One in four people aged over 65 live with depression, and 40% of people aged 85 or over live with debilitating depression that affects their ability to engage in daily activities. Depression in later life is strongly linked to physical ill health and disability.
We work closely with our local authority community mental health teams and NHS acute mental health services. We work to arrange assessments and plan for appropriate and timely hospital discharges. In addition, we continually consult a range of leading mental health specialists to ensure that we are offering the very best standards of care. As a result, we work in a safe, supportive, specially adapted environment that maximises a person’s independence and enhances their self-esteem.
The care we provide is individual, flexible, and diverse and is provided by a multi-disciplinary team comprised of registered nurses, care staff, occupational therapists and psychologists. Regular reviews are conducted with other healthcare professionals, family, and friends, if appropriate, to ensure individuals’ best interests are fully supported and represented.
The therapeutic living environment within a Care Home
Our living environments create an atmosphere of hope and optimism delivered by our specialist teams through empathetic and supportive relationships. Our care teams have undertaken bespoke training, including understanding conditions and the promotion of independence.
What are the benefits of respite care?
As a carer, you’ll be able to take time out to relax, recharge your batteries or take care of business knowing that your loved one is receiving exceptional care in a warm, caring, safe and professional environment. You can visit or call at any time to make sure that your loved one is happy and well cared for.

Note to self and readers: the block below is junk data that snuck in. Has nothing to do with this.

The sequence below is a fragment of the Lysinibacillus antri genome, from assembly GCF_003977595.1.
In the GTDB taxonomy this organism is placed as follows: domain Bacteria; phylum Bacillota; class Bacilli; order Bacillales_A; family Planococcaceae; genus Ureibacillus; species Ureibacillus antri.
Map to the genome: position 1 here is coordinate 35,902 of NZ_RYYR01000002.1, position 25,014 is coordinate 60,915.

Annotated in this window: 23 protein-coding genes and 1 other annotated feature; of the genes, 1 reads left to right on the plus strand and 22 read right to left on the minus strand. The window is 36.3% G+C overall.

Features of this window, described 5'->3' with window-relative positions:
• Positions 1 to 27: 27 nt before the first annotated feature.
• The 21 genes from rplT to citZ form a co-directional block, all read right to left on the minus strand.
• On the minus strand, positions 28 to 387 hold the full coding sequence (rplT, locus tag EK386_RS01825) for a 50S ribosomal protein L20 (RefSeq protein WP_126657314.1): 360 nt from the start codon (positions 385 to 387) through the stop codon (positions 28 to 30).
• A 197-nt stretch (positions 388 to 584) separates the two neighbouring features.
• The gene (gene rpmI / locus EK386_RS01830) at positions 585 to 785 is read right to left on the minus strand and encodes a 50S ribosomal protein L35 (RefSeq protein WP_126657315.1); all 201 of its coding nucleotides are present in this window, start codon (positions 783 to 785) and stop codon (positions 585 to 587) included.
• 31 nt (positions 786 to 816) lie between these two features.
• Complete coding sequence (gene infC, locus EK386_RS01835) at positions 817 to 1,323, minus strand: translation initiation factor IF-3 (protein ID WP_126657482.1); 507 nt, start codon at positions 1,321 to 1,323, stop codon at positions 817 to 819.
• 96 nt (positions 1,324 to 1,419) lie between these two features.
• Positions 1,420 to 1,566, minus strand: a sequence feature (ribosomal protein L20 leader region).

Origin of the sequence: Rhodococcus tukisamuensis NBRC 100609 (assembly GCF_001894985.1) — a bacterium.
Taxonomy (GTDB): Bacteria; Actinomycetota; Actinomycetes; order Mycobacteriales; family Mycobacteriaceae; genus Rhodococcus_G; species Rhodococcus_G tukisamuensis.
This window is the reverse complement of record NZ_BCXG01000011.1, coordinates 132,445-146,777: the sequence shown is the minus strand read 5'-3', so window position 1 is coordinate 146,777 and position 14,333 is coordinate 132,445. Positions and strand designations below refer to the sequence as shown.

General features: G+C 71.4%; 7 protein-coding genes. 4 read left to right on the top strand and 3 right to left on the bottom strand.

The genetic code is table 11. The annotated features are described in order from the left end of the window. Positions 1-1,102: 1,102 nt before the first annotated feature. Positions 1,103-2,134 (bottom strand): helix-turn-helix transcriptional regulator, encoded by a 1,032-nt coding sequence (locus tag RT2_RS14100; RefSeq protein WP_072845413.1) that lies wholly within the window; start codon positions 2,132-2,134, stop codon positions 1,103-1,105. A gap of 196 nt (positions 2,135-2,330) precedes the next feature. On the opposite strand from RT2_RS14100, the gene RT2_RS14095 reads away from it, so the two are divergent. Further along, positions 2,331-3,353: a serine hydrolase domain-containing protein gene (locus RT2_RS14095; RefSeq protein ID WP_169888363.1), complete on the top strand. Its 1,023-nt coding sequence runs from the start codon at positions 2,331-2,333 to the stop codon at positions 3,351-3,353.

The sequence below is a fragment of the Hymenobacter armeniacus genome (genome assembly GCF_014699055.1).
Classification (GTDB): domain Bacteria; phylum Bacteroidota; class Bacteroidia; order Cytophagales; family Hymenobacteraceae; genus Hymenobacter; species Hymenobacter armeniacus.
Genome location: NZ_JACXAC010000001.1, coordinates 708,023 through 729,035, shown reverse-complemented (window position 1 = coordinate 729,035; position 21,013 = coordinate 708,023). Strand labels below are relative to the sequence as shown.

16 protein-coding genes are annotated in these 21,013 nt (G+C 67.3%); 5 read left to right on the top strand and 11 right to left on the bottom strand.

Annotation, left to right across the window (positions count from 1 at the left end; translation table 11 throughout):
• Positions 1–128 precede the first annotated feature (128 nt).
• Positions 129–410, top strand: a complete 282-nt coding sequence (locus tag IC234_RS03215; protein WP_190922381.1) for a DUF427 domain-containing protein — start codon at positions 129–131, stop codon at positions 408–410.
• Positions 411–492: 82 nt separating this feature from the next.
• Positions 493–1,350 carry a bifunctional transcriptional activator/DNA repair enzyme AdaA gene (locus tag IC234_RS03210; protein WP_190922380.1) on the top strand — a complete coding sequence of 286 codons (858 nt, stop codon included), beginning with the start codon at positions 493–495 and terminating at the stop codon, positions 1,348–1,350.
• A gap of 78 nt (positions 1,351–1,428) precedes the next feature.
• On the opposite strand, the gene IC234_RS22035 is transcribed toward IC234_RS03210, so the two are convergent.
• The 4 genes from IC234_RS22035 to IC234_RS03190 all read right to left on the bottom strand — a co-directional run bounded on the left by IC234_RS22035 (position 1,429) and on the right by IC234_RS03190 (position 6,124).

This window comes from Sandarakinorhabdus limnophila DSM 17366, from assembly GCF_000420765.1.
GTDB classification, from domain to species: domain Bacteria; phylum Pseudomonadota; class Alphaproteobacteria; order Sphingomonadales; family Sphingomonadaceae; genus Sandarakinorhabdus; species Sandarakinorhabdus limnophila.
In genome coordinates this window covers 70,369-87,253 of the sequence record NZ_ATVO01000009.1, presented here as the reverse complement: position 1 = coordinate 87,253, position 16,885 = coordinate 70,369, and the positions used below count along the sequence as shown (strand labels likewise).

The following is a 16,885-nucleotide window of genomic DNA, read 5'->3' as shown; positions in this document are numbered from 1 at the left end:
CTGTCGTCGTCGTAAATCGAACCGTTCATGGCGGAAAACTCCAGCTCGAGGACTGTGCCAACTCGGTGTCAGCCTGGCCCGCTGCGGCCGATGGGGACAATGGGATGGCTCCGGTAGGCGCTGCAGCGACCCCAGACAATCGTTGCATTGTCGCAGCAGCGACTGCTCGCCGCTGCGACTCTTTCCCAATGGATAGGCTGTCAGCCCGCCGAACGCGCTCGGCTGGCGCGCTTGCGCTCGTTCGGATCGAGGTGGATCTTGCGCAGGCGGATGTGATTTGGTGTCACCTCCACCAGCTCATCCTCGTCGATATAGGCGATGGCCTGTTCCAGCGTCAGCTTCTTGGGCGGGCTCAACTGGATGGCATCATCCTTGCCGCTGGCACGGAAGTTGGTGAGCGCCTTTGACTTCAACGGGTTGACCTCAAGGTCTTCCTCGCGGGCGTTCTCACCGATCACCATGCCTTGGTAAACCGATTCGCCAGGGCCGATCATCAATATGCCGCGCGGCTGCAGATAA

Respite care can also be a wonderful break for your loved one. It can allow them to enjoy a change of scenery, try out some new activities and make new friends and memories.
Our respite care can also provide an opportunity for you to find out whether your loved one would be happy here in the longer term if ever needed.
Care is available from as short-term as a week to as long as a few months. We work around you and your loved one’s needs and tailor our care to suit you.
End of Life Care
What is ‘End of Life Care’?
End of life care aims to support someone in the later stages of a life-limiting condition to live as well as possible until they die. It also seeks to support the family during this time and after the person dies.
Caring for someone during the final days of their life requires specialist skills and understanding. We are committed to making sure that our end of life care respects and upholds a person’s dignity. Our specialist team can assist with any arrangements that you need help with. Above all, our team are here to help you all feel as comfortable as possible during this time.
The care staff have undertaken specialist training in palliative care and work closely with people and their families to provide practical support, advice and understanding.
2. What are the costs, and do they have vacancies?
How care is paid for will depend on the individual situation. Who pays is based on an assessment of you or your loved one’s needs and (in most cases) the financial situation. For some people, the local authority or the NHS will pay the fees, and others will need to pay for themselves. In some cases, it can be a combination of these, but if the NHS is paying all or part, no further personal contribution will be necessary.